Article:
ARUP Statement Regarding PAMA

ARUP Statement Regarding PAMA
September 29, 2017

Last Friday, Sept 22, 2017, Centers for Medicare & Medicaid Services (CMS) released the proposed CY 2018 Medicare payment rates for laboratory tests on the Part B Clinical Laboratory Fee Schedule (CLFS).  

ARUP will be conducting a careful assessment, but upon first review, CMS outlines drastic cuts to many high volume routine test rates currently performed by numerous hospitals, small community and critical access hospital labs, physician office labs (POL), and nursing homes that will be significantly affected. 

ARUP does not believe these rates represent market-based reimbursement levels for these tests in the laboratory industry. It appears that less than five percent of labs provided private payer data used to calculate the new Medicare payment rates under Protecting Access to Medicare Act (PAMA).

“We worry that the incomplete data driving these rates may adversely impact the ability of many laboratories to survive and may adversely impact patient care,” says Kathy Carlson, VP, University of Utah Health Services.

ARUP continues to advocate and coordinate with laboratory industry professionals and associations and ask that hospital and physician stakeholders join us in asking that the Congress and the current Administration delay and make needed changes to the PAMA process to ensure that any revisions to the CLFS are market-based as required under statute and to address major data integrity concerns. ARUP will continue to push Congress and the Administration to delay implementation of the revised Part B fee schedule until the identified problems are fixed.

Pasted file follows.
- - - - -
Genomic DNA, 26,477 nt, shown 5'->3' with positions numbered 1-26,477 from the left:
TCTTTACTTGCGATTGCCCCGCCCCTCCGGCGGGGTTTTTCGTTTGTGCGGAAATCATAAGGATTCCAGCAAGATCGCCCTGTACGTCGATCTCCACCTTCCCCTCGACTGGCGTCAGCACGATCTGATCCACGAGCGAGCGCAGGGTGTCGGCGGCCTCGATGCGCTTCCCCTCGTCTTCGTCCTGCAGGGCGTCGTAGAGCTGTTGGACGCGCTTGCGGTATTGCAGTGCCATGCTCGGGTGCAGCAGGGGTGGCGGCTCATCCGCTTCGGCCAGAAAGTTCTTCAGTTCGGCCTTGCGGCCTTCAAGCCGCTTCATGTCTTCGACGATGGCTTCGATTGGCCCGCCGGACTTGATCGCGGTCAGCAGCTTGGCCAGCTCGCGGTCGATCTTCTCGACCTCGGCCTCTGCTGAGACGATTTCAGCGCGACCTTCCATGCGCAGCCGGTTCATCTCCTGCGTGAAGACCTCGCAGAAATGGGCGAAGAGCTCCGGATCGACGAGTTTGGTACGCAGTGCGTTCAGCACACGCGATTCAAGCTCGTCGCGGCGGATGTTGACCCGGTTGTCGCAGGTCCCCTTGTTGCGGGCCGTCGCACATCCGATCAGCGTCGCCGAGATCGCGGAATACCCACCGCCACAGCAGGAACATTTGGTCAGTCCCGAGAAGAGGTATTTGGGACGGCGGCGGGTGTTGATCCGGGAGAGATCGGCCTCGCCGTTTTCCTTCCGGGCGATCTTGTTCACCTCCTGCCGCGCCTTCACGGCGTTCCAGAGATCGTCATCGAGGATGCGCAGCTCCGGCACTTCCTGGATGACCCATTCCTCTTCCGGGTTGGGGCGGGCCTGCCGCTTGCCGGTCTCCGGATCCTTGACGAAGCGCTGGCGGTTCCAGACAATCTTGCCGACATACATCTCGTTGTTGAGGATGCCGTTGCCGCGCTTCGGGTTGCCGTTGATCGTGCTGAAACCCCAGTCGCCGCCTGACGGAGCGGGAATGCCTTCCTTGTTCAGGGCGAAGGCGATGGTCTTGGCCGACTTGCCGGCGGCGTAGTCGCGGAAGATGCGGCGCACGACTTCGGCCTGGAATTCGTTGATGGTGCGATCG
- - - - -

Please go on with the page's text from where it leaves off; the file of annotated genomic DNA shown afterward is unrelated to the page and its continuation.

“The impact of this on labs and the effect this could have on patient care concerns us. How will this impact our clients? Our healthcare system?  Will this degree of cuts jeopardize patient care? These are all questions we have and we are carefully reviewing what this proposal means with other laboratory leaders in the industry,” says Sherrie Perkins, CEO, ARUP Laboratories.

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